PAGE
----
IPL galleries come up in Chennai

Residents of Rani Meyyammai Towers celebrate CSK's win in the IPL2021 finals  

When Kolkata Knight Riders’ innings had entered the death overs in the IPL 2021 finals, to further belabour an already much-battered cliche, everything was over bar the shouting. And the shouting was deafening as it was not restricted to a swanky sporting acreage in Dubai, with its limited crop of Chennai Super Kings fans. It was blasting out of pockets of Chennai, where some gated communities had rustled up galleries in front of giant screens.

Appaswamy Orchards in Vadapalani has a history of big-screen screening of big-ticket cricket matches involving India and Chennai Super Kings. The community was not going to sit cooped up at individual homes and let the moment pass with weak and scattered roars of delight.

“We have screened the 2011 ICC Cricket World Cup; and crucial CSK matches from the past editions of IPL,” says Manikandan Venkataraman, secretary of the residents association at Appaswamy Orchards.

As the viewing area is always al fresco, near the car park and the club house, and the community has diligently pursued vaccination, they could wade into the decision to screen the finals, with a degree of self-assurance.

“We are happy to inform you all that IPL 2021 - Final Match will be screened in the ‘BIG SCREEN’ near the club house open area from 7 p.m. to match closing on Friday 15th October 2021. All are welcome to enjoy the match, but strictly with Covid protocols,” read the chirpy and cautious note from the secretary.

“This was the first event we are conducting after the Second Wave and the restrictions were relaxed,” notes Manikandan. “We had arranged for a food outlet to bring in their burgers and pizzas by a mobile shop that would be parked at the community during the match.”

The finals being screened at Orchards in Vadapalani

The finals being screened at Orchards in Vadapalani  

Before the match began, allrounder Aditya Giridhar, a name recognised from Tamil Nadu Premier League, having played for Ruby Trichy Warriors, and more recently, Tiruppur Tamizhans, revealed the plans he had pencilled in for the evening. A resident of Orchards for the last eight years, Aditya expected to catch the second half of the CSK-KKR match around the giant screen.

He confided his fears though: CSK has lost the two finals he had watched on the big screen at the community, and that memory was weighing on his mind.

Rani Meyyammai Towers (RMT) in RA Puram is another of those sports-friendly communities that were not going to deny its residents, particularly children, the joy of a shared celebration of what could possibly turn out to be CSK’s day.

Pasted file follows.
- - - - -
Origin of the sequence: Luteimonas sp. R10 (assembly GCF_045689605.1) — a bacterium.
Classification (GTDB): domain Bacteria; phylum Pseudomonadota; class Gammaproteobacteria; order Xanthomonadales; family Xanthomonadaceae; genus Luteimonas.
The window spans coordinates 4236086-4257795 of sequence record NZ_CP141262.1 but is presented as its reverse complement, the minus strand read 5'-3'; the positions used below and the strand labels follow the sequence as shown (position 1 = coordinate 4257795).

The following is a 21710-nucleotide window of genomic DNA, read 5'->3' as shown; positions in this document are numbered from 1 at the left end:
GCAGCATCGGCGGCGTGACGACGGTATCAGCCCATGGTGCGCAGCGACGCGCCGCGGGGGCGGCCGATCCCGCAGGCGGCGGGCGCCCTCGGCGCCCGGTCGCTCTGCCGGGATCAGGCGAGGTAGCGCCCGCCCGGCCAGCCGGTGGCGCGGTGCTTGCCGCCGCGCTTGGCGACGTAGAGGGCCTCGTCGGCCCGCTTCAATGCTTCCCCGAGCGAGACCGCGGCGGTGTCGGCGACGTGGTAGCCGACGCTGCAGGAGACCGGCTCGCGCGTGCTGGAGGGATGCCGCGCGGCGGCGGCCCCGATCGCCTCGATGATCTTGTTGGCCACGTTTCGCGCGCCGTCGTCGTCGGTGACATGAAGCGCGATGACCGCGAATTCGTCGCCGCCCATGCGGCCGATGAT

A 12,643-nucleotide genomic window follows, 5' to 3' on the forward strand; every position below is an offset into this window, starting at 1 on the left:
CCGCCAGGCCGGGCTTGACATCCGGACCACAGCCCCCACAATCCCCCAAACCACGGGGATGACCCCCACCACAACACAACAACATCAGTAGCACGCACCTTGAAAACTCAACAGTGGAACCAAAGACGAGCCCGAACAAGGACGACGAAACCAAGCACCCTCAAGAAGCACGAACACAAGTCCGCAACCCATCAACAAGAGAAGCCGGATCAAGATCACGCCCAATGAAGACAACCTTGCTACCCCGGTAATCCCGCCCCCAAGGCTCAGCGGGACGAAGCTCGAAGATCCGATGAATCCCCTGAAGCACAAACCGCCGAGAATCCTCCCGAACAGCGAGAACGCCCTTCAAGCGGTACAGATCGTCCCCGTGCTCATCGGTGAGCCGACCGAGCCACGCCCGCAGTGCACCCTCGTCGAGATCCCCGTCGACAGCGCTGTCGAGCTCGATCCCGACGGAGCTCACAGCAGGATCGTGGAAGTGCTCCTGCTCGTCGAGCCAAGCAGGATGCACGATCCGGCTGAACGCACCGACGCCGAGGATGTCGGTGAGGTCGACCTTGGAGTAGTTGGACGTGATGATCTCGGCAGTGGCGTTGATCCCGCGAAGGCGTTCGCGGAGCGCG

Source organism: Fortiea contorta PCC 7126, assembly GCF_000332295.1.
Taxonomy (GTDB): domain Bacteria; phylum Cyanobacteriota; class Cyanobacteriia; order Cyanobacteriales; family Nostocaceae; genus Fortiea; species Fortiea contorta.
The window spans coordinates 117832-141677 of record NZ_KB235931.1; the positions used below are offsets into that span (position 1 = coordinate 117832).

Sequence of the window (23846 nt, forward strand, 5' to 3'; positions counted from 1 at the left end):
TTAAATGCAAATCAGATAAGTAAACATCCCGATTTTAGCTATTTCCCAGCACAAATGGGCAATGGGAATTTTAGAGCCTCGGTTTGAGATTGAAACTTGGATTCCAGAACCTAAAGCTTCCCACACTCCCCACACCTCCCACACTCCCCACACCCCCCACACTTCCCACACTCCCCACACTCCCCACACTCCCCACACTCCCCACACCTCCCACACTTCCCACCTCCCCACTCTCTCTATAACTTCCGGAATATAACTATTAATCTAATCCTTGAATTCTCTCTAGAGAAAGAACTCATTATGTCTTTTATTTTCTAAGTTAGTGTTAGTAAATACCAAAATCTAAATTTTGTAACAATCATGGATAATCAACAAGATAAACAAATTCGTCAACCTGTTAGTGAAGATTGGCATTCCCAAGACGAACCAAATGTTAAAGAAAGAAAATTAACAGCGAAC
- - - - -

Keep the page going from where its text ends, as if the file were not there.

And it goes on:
“During IPL 2021, the children at the apartment have been getting together in smaller groups and taking turns to watch at each home cheering for CSK. They really wanted to watch the finals together, and so we arranged for a projector and had the match screened for them,” says Jayashree Sundaresan, a member of the sports committee at RMT.

As it turned out, it was CSK’s day. And from a video, a gaggle of excited RMT youngsters threatened to lift the roof with a sonic blast, when the match was speeding towards a CSK victory.

When the penultimate over bowled by Shardul Thakur was delaying the inevitable with its wides and no-ball, the “pavilion” at RMT erupted in disappointment, palatable and made enjoyable by the assurance of a CSK win.

“We were hoping he would get the last two wickets and were screaming at the top of our lungs when he kept stretching it,” recalls Jayashree.

“Every ball we shouted “wicket wicket” — all of us have lost our voices now, but are super excited and thrilled,” she reported in a running commentary on the reactions to the ongoing match.

Notably, both the communities were keen on seizing the Olympic spirit and organise their own versions of mini Olympics that the pandemic and the size of their communities would allow.

“We have an annual sports event, and this being a Olympic year, we were planning something called Orchards Olympics. We usually have table tennis, badminton, chess and all the other indoor games, and this year we wanted to take it outdoors in a big way and have a six-a-side cricket tournament and also a Orchards Mini Marathon that would require participants to do five rounds of a course marked around the community. An Orchards torch and relay were also on the drawing board. We have not given up on the plan and hope we could have it in December,” discloses Manikandan, and touches upon how sports-centric the community is. “We have opened up the play areas, and in the evening, if one comes downstairs to the open areas, they could see a hundred people, mostly children, playing a variety of sports.”

RMT has also had to put on hold its “Olympic dreams” fuelled by the expansive turf they got installed last year. “At this point, we are thinking of December as that would be the holiday season, provided the Covid situation takes a favourable turn,” says Jayashree. “We are planning on having both track and field and team events. We wanted to do cricket, football, throwball, badminton and relay races. We have the turf, where we can organise running events, cricket, throwball and football. By installing the basketball hoops in the turf area, we can have that sport as well.”

Our code of editorial values

Related Topics
This article is closed for comments.
Please Email the Editor

Printable version | Dec 1, 2021 4:03:05 PM |

Next Story